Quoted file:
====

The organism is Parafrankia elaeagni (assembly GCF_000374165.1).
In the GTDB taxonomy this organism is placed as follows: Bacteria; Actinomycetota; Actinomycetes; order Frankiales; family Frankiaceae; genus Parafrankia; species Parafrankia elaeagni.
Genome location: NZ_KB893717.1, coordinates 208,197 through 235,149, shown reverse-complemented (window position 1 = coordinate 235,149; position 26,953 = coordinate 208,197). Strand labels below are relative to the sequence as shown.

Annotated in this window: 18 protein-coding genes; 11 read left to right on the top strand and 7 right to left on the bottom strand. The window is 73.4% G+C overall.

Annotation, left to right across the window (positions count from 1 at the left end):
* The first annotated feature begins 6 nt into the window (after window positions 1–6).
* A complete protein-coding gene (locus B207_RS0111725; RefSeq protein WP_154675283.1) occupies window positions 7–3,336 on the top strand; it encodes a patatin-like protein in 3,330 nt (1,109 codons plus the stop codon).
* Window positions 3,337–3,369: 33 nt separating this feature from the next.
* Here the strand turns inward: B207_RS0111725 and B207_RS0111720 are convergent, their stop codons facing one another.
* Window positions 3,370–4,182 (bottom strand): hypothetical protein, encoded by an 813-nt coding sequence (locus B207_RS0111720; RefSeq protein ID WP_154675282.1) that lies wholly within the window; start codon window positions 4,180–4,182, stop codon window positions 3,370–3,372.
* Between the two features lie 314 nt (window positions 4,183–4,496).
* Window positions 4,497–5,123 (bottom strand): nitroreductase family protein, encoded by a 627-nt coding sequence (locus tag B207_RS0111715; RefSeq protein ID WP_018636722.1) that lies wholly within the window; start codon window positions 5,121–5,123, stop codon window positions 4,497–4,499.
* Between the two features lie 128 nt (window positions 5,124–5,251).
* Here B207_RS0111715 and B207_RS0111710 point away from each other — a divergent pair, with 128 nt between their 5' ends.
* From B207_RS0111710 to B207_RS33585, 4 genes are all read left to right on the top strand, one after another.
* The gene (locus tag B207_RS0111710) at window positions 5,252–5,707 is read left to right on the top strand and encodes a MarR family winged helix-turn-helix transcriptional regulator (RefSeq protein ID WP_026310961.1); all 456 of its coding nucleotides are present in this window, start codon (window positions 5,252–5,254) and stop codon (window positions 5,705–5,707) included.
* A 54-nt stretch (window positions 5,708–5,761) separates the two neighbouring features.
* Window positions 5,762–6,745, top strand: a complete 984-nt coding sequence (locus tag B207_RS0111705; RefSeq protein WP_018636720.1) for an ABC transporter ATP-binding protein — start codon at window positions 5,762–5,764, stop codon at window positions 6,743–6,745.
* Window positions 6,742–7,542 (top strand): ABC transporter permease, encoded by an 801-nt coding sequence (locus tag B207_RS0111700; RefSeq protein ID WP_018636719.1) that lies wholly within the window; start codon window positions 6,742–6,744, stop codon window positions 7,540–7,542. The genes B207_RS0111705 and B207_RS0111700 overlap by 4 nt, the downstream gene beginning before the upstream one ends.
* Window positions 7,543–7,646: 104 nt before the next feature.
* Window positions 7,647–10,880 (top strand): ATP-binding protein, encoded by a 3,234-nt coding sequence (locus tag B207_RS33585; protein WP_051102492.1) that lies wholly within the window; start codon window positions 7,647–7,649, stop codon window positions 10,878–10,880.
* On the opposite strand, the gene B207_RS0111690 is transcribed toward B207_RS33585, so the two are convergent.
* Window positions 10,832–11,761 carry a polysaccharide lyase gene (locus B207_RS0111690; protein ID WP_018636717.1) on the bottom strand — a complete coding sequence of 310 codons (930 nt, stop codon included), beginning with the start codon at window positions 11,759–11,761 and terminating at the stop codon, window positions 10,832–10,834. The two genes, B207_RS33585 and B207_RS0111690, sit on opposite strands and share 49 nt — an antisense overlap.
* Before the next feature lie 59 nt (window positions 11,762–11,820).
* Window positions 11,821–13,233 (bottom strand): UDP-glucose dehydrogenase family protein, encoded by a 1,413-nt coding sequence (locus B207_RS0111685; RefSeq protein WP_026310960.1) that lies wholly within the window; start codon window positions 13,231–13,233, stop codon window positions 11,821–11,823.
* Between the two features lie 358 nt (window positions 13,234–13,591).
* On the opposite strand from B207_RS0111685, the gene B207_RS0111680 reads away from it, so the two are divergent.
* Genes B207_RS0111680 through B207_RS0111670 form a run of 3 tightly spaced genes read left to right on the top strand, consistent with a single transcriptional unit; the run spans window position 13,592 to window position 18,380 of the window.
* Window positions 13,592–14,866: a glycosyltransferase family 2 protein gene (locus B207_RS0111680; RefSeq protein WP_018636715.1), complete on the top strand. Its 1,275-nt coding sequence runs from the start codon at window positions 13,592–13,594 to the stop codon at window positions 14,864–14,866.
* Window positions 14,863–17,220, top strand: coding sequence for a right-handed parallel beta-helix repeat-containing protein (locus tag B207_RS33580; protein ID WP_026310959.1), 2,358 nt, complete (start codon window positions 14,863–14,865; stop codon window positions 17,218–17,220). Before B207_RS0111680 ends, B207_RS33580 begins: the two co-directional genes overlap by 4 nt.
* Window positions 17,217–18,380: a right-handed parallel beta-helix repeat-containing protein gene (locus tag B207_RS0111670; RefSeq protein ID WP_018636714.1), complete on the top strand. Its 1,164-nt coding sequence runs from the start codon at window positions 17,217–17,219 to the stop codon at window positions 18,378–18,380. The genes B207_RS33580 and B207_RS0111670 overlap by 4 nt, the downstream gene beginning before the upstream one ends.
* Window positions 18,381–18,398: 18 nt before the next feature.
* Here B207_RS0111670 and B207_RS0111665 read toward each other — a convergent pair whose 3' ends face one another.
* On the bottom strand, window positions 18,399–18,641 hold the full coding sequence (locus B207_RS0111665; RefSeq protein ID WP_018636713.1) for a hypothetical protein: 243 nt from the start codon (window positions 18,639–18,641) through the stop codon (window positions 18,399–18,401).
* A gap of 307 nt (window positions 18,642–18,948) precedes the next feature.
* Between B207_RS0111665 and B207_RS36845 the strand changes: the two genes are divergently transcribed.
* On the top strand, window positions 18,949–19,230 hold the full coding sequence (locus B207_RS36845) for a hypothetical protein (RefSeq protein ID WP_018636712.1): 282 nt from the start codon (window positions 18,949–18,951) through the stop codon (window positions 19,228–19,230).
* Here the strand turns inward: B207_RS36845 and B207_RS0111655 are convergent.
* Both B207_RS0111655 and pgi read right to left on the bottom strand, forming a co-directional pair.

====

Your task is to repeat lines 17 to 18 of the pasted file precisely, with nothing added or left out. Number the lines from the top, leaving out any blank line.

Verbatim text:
* A 54-nt stretch (window positions 5,708–5,761) separates the two neighbouring features.
* Window positions 5,762–6,745, top strand: a complete 984-nt coding sequence (locus tag B207_RS0111705; RefSeq protein WP_018636720.1) for an ABC transporter ATP-binding protein — start codon at window positions 5,762–5,764, stop codon at window positions 6,743–6,745.